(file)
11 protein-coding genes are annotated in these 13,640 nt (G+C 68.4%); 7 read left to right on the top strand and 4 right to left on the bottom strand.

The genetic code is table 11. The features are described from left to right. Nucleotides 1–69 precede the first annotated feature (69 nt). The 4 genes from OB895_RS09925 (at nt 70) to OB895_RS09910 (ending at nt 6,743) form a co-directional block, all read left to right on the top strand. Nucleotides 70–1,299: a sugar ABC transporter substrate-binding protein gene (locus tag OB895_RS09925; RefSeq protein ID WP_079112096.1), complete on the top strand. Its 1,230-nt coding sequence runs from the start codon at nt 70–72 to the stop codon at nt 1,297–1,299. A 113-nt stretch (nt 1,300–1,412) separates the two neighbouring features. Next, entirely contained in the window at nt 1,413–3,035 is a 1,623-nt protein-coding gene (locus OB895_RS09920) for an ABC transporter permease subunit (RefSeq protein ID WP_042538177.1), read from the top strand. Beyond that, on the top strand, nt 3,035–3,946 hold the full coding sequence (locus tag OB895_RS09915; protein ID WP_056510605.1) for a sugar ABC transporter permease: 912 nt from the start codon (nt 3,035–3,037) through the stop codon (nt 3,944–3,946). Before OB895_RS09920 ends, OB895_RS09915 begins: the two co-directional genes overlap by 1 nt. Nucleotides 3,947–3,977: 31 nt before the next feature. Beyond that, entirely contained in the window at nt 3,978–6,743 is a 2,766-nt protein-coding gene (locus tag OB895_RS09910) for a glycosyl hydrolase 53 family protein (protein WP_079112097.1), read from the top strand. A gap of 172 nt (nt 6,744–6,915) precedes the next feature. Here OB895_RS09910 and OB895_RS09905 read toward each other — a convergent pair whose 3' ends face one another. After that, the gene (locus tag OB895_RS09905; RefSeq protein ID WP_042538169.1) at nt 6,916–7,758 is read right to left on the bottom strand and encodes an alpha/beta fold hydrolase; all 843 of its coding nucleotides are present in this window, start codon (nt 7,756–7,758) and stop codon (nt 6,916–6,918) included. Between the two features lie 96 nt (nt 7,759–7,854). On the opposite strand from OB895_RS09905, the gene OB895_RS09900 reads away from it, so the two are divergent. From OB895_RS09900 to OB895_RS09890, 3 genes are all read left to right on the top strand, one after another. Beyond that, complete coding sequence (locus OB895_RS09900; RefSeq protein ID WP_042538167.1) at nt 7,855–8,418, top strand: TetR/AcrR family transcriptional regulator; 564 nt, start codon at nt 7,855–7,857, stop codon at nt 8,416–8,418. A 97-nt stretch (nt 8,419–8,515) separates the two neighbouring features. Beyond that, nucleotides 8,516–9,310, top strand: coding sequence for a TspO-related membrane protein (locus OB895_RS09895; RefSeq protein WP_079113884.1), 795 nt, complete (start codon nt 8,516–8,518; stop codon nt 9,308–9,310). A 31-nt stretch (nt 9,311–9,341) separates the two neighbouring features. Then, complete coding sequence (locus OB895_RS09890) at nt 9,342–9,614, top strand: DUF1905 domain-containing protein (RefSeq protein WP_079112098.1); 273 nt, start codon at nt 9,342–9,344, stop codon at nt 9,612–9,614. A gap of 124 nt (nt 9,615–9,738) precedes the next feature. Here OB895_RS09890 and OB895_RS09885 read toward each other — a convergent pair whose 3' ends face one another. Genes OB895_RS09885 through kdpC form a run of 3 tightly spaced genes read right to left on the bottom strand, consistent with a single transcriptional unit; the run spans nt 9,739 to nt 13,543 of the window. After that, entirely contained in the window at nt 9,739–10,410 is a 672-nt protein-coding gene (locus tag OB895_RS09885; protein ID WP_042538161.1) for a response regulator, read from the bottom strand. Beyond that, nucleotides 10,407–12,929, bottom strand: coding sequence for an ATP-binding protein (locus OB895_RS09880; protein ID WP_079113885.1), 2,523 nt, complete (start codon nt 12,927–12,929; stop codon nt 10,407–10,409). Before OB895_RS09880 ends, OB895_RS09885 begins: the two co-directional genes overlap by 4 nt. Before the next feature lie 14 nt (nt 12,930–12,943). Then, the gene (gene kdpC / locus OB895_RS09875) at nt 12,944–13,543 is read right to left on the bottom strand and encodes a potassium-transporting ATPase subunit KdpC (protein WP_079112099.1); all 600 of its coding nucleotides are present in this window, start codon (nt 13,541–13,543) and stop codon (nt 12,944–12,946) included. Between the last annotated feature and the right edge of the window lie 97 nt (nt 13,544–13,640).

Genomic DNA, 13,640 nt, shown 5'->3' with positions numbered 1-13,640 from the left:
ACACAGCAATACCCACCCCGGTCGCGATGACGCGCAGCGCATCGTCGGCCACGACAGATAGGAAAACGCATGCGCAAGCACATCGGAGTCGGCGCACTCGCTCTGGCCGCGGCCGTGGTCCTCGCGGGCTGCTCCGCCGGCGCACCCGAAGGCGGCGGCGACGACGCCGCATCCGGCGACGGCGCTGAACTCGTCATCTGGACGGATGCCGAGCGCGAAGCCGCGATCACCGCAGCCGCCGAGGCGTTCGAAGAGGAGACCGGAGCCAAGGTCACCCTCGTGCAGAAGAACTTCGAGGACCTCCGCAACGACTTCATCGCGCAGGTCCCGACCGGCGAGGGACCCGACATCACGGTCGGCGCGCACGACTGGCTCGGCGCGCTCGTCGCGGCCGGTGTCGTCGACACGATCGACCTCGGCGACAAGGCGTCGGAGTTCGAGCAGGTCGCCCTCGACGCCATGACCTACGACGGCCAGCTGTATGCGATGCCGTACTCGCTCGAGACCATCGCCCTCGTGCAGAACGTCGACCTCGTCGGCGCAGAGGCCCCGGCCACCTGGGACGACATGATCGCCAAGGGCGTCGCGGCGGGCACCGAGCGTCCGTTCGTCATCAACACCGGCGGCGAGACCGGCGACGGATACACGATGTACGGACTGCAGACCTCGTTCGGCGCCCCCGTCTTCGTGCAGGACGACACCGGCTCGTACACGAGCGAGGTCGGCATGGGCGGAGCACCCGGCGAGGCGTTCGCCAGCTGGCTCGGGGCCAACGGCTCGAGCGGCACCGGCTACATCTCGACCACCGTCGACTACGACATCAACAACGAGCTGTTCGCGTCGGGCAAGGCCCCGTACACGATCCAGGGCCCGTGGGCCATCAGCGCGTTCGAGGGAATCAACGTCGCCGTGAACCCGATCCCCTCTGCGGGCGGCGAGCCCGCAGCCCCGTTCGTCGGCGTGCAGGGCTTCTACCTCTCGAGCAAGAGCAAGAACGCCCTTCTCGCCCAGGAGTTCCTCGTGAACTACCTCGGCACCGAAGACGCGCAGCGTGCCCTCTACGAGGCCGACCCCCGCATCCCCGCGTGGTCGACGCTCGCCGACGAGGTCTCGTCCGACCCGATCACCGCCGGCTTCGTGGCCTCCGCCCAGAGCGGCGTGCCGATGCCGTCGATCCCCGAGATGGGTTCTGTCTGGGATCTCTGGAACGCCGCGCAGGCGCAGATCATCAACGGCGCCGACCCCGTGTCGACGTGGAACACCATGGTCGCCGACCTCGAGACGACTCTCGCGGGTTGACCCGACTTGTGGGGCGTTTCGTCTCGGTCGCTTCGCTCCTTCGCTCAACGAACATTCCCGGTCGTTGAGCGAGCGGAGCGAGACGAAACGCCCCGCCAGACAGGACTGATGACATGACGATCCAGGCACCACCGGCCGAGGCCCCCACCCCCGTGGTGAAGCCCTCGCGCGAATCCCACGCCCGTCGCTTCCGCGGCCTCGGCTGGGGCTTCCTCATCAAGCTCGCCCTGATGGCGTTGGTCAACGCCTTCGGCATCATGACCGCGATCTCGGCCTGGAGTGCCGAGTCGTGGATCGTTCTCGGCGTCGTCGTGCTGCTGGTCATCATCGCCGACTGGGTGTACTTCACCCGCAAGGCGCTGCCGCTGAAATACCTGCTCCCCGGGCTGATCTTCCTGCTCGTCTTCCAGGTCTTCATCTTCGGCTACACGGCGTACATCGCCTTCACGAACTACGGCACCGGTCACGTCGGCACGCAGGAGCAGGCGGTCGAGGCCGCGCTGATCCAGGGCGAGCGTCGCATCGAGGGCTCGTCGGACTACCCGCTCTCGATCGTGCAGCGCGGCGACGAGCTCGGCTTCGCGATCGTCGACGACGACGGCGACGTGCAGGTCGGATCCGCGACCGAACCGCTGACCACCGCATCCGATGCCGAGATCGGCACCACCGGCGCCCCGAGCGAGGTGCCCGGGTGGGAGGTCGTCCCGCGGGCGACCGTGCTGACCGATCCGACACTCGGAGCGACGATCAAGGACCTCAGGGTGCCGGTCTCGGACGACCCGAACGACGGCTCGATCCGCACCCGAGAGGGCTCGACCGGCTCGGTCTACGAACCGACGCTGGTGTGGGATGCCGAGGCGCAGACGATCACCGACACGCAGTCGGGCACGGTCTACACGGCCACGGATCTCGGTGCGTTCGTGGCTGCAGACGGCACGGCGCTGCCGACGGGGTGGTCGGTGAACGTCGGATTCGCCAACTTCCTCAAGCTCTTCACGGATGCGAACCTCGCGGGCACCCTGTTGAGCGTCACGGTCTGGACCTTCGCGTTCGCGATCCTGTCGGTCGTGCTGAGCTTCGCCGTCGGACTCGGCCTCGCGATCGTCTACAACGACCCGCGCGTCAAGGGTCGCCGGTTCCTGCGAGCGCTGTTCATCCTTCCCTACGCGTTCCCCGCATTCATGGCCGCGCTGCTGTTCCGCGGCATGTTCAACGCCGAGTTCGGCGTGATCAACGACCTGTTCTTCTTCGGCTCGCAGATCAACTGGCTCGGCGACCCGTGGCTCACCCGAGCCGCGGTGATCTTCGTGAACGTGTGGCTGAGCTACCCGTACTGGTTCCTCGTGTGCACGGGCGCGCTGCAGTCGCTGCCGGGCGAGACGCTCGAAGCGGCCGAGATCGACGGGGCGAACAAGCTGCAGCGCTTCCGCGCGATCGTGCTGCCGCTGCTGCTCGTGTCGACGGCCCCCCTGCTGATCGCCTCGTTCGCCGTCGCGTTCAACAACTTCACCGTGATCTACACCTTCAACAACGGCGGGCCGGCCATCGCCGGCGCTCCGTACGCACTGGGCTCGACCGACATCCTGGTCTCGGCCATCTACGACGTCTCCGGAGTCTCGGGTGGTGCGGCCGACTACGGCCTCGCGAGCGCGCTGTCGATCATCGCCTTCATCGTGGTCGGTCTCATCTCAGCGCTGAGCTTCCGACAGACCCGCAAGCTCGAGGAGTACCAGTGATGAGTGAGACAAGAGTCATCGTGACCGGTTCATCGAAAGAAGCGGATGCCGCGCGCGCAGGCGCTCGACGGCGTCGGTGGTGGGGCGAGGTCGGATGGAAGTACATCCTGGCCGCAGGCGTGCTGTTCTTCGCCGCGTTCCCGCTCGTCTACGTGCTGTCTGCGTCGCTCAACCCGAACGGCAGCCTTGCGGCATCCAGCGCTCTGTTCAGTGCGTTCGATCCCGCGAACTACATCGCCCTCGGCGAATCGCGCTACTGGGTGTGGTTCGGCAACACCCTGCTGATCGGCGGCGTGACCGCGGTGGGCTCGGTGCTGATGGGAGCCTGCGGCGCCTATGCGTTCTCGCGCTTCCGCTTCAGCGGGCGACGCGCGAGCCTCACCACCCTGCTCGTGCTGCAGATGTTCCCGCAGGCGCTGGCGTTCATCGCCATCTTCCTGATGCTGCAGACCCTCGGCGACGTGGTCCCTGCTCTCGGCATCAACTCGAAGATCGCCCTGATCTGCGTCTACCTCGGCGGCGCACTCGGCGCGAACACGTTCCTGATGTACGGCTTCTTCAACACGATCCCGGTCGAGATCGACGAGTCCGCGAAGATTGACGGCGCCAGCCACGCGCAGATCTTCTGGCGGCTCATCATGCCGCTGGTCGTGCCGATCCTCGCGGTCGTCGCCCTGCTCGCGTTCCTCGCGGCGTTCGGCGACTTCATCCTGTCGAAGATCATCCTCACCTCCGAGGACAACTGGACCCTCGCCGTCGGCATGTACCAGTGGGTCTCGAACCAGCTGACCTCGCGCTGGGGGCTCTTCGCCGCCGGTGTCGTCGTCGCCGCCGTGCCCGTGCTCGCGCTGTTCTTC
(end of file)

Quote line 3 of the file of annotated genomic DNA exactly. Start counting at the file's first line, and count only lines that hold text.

Genomic DNA, 13,640 nt, shown 5'->3' with positions numbered 1-13,640 from the left: